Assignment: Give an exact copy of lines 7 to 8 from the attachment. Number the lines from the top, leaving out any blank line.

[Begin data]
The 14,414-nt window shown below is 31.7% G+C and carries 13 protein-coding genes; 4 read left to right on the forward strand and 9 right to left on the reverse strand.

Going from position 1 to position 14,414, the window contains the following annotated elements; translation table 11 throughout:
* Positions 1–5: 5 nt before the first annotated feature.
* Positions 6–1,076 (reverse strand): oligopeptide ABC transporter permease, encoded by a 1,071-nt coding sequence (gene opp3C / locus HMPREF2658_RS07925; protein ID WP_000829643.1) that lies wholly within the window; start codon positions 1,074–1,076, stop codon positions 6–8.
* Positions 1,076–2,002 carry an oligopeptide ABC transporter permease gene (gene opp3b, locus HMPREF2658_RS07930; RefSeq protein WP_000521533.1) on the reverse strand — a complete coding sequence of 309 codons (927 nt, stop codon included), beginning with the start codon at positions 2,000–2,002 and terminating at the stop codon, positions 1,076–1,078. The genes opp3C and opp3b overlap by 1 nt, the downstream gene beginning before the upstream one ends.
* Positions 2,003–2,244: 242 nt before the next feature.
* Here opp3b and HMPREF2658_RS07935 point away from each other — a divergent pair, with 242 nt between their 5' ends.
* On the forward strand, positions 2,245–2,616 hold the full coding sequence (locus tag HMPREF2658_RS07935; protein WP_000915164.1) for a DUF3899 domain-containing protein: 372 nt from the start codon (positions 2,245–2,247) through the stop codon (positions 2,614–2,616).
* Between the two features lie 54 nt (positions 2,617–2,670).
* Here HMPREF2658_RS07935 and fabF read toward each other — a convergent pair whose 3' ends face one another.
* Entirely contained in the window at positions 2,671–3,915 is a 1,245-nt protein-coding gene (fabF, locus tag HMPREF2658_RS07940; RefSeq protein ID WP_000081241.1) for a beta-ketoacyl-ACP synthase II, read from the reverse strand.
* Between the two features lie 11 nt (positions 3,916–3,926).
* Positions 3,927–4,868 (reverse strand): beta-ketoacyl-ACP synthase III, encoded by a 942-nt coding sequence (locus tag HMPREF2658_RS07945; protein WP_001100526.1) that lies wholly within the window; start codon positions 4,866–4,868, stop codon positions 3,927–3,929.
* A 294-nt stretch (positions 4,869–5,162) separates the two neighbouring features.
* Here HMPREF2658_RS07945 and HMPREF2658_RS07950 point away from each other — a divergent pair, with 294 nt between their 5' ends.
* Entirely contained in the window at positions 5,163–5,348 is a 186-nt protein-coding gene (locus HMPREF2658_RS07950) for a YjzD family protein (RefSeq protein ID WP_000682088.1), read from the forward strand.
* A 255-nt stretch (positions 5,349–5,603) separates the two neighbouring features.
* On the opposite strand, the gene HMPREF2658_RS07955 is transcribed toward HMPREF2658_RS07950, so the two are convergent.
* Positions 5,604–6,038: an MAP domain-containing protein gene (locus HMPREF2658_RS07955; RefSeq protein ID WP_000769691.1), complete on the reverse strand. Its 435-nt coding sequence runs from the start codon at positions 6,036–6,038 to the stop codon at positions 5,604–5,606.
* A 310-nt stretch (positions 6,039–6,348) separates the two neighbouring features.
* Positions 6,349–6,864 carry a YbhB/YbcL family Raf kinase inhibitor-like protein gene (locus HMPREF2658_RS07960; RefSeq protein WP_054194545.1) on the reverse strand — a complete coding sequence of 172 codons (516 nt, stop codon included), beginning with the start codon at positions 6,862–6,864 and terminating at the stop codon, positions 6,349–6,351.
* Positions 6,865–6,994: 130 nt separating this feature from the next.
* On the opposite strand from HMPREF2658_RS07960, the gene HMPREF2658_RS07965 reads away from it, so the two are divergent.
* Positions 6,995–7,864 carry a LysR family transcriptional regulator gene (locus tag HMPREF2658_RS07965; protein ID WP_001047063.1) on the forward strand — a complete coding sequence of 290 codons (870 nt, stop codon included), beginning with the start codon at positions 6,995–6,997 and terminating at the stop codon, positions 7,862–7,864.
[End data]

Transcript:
* Here opp3b and HMPREF2658_RS07935 point away from each other — a divergent pair, with 242 nt between their 5' ends.
* On the forward strand, positions 2,245–2,616 hold the full coding sequence (locus tag HMPREF2658_RS07935; protein WP_000915164.1) for a DUF3899 domain-containing protein: 372 nt from the start codon (positions 2,245–2,247) through the stop codon (positions 2,614–2,616).